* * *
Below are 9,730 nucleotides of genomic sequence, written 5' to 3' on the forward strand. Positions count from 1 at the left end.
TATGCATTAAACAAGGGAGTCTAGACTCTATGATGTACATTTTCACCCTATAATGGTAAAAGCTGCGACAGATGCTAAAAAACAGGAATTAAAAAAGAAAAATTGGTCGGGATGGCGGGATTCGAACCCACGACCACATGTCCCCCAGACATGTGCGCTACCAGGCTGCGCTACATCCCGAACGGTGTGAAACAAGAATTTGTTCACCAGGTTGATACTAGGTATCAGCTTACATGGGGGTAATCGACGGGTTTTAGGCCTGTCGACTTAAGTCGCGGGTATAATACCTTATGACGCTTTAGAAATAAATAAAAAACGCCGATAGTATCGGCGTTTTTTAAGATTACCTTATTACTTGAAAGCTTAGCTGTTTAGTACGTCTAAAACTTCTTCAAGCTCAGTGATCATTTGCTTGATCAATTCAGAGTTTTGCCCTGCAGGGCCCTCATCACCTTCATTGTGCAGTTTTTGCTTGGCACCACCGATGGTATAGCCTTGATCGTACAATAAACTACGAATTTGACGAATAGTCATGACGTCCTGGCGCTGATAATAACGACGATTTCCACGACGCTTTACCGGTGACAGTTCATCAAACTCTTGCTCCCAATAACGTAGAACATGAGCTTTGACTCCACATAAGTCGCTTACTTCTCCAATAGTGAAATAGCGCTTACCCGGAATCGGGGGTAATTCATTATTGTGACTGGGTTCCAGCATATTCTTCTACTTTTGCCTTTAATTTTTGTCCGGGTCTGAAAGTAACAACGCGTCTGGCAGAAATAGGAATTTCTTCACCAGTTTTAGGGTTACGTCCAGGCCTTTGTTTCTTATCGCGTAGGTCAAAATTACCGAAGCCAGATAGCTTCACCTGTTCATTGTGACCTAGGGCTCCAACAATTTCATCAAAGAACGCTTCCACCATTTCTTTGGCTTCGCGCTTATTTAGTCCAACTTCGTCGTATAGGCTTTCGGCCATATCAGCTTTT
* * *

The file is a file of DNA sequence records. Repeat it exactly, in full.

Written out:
Below are 9,730 nucleotides of genomic sequence, written 5' to 3' on the forward strand. Positions count from 1 at the left end.
TATGCATTAAACAAGGGAGTCTAGACTCTATGATGTACATTTTCACCCTATAATGGTAAAAGCTGCGACAGATGCTAAAAAACAGGAATTAAAAAAGAAAAATTGGTCGGGATGGCGGGATTCGAACCCACGACCACATGTCCCCCAGACATGTGCGCTACCAGGCTGCGCTACATCCCGAACGGTGTGAAACAAGAATTTGTTCACCAGGTTGATACTAGGTATCAGCTTACATGGGGGTAATCGACGGGTTTTAGGCCTGTCGACTTAAGTCGCGGGTATAATACCTTATGACGCTTTAGAAATAAATAAAAAACGCCGATAGTATCGGCGTTTTTTAAGATTACCTTATTACTTGAAAGCTTAGCTGTTTAGTACGTCTAAAACTTCTTCAAGCTCAGTGATCATTTGCTTGATCAATTCAGAGTTTTGCCCTGCAGGGCCCTCATCACCTTCATTGTGCAGTTTTTGCTTGGCACCACCGATGGTATAGCCTTGATCGTACAATAAACTACGAATTTGACGAATAGTCATGACGTCCTGGCGCTGATAATAACGACGATTTCCACGACGCTTTACCGGTGACAGTTCATCAAACTCTTGCTCCCAATAACGTAGAACATGAGCTTTGACTCCACATAAGTCGCTTACTTCTCCAATAGTGAAATAGCGCTTACCCGGAATCGGGGGTAATTCATTATTGTGACTGGGTTCCAGCATATTCTTCTACTTTTGCCTTTAATTTTTGTCCGGGTCTGAAAGTAACAACGCGTCTGGCAGAAATAGGAATTTCTTCACCAGTTTTAGGGTTACGTCCAGGCCTTTGTTTCTTATCGCGTAGGTCAAAATTACCGAAGCCAGATAGCTTCACCTGTTCATTGTGACCTAGGGCTCCAACAATTTCATCAAAGAACGCTTCCACCATTTCTTTGGCTTCGCGCTTATTTAGTCCAACTTCGTCGTATAGGCTTTCGGCCATATCAGCTTTT